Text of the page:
Table of Contents
McConnell Understanding Scriptures is a brief 6 chapter work on keys aspects of Scripture: Life, Humanity, God, Christ, and the Cross.
THE MENDENHALL LECTURES, THIRD SERIES DELIVERED AT DEPAUW UNIVERSITY
McConnell UNDERSTANDING THE SCRIPTURES
BY FRANCIS J. McCONNELL
Bishop of the Methodist Episcopal Church
CONTENTS of McConnell Understanding the Scriptures
II. THE BOOK OF LIFE
III. THE BOOK OF HUMANITY
IV. THE BOOK OF GOD
V. THE BOOK OF CHRIST
VI. THE BOOK OF THE CROSS
The Mendenhall Lectures, founded by Rev. Marmaduke H. Mendenhall, D.D., of the North Indiana Conference of the Methodist Episcopal Church, are delivered annually in De Pauw University to the public without any charge for admission. The object of the donor was “to found a perpetual lectureship on the evidences of the Divine Origin of Christianity and the inspiration and authority of the Holy Scriptures. The lecturers must be persons of high and wide repute, of broad and varied scholarship, who firmly adhere to the evangelical system of Christian faith. The selection of lecturers may be made from the world of Christian scholarship, without regard to denominational divisions. Each course of lectures is to be published in book form by an eminent publishing house and sold at cost to the faculty and students of the University.”
Lectures previously published: 1913, The Bible and Life, Edwin Holt Hughes; 1914, The Literary Primacy of the Bible, George Peck Eckman.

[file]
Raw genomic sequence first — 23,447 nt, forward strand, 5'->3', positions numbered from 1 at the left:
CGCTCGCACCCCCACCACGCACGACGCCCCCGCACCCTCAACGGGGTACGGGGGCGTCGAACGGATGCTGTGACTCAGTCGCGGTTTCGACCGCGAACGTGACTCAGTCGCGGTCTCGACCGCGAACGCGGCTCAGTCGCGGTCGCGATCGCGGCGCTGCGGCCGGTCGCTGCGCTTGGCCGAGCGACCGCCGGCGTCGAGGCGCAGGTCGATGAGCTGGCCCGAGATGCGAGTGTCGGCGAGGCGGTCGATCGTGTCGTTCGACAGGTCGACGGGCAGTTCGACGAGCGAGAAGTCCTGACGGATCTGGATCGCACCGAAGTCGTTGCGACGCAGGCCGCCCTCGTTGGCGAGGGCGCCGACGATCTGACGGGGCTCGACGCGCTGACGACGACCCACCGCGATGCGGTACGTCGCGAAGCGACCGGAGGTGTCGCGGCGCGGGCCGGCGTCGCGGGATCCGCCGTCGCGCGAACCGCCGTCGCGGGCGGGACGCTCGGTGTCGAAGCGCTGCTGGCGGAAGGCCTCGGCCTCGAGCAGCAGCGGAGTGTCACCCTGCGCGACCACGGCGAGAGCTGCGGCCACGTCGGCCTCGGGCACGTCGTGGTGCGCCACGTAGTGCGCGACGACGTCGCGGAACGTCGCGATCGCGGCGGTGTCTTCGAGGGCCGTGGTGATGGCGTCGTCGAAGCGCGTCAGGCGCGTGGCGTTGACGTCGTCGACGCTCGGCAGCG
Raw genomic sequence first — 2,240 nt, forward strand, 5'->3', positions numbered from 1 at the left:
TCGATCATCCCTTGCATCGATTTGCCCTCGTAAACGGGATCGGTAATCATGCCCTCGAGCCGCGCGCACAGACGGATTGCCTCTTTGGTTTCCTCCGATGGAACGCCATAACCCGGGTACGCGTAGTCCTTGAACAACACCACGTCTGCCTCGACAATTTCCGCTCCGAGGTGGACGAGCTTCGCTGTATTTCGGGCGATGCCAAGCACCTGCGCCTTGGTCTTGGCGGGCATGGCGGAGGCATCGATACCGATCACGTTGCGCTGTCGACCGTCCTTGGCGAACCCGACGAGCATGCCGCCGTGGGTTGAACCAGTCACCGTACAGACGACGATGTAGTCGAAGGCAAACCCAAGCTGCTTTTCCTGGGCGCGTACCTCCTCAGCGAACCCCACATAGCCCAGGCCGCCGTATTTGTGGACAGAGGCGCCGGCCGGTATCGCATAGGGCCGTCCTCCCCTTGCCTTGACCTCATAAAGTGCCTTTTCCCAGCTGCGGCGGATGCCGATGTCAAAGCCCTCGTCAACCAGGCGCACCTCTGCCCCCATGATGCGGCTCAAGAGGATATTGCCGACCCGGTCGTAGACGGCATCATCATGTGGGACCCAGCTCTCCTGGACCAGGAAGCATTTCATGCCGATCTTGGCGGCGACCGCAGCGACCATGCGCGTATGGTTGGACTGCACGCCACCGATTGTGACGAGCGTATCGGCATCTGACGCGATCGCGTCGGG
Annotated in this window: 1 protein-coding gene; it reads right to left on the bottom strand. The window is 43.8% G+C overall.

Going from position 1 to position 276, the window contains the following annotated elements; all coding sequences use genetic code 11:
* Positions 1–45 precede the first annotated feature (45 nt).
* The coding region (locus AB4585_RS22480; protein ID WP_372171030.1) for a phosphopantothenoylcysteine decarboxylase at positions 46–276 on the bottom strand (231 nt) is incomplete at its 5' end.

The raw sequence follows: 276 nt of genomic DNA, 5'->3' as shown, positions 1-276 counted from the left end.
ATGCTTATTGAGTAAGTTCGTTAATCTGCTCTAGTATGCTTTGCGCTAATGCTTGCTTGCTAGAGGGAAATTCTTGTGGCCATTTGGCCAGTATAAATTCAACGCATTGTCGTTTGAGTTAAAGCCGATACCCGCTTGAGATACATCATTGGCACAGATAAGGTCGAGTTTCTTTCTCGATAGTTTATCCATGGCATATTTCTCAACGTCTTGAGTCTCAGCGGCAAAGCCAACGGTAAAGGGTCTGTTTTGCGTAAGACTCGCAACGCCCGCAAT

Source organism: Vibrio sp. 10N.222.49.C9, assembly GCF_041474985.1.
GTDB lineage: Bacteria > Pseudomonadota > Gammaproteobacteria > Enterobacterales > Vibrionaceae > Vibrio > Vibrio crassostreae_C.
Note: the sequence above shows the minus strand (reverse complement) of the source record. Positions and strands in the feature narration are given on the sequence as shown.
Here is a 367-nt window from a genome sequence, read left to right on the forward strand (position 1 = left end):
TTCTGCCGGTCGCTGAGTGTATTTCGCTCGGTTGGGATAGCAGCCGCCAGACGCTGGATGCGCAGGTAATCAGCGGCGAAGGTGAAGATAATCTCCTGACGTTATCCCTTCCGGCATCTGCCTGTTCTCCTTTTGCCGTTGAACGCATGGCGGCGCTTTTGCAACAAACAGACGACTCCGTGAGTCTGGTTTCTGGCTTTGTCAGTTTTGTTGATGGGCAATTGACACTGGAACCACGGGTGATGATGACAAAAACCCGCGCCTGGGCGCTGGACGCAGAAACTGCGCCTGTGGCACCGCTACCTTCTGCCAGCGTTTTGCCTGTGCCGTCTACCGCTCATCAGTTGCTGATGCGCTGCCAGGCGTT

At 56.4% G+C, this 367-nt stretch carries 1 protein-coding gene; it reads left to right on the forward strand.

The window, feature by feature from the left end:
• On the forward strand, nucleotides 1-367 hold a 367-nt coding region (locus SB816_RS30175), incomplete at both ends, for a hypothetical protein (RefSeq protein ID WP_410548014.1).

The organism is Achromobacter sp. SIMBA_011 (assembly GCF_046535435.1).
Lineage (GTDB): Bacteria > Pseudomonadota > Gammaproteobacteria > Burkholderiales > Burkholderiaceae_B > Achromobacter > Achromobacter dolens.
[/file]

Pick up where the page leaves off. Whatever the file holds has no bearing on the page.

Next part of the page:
GEORGE R. GROSE,
President De Pauw University.
IV. The Book of God
CHAPTER IV THE BOOK OF GOD
We have remarked upon some points of view from which the student must start in order to reach a sound understanding of the Scriptures. It is time for us to ask ourselves, however, as to the dominant notes of the Scriptures which make the Book so dynamic. The purpose of this chapter is to show that the essentials of the Book are, after all, its teachings about God. The Bible is the Book of God. Due chiefly to the ideas about God are its uniqueness and its force.
Before advancing to the consideration of the Bible as a book about God it will be well for us to glance for a moment at other grounds on which supremacy for the Scriptures is sometimes claimed. There are those who maintain that the value of the Bible lies in the wealth of information which it gives us concerning the first days of the world’s life. The Bible helps us to regard sympathetically the view of the universe by the ancient Hebrews. It is a repository of knowledge as to early science and philosophy. Now, all this is true, but relatively unimportant. Had it not been for the religious teachings of which the old-time view of the world was the vehicle, that vehicle itself would long since have been forgotten. Only archaeologists are to-day greatly interested in ancient theories of the world as such.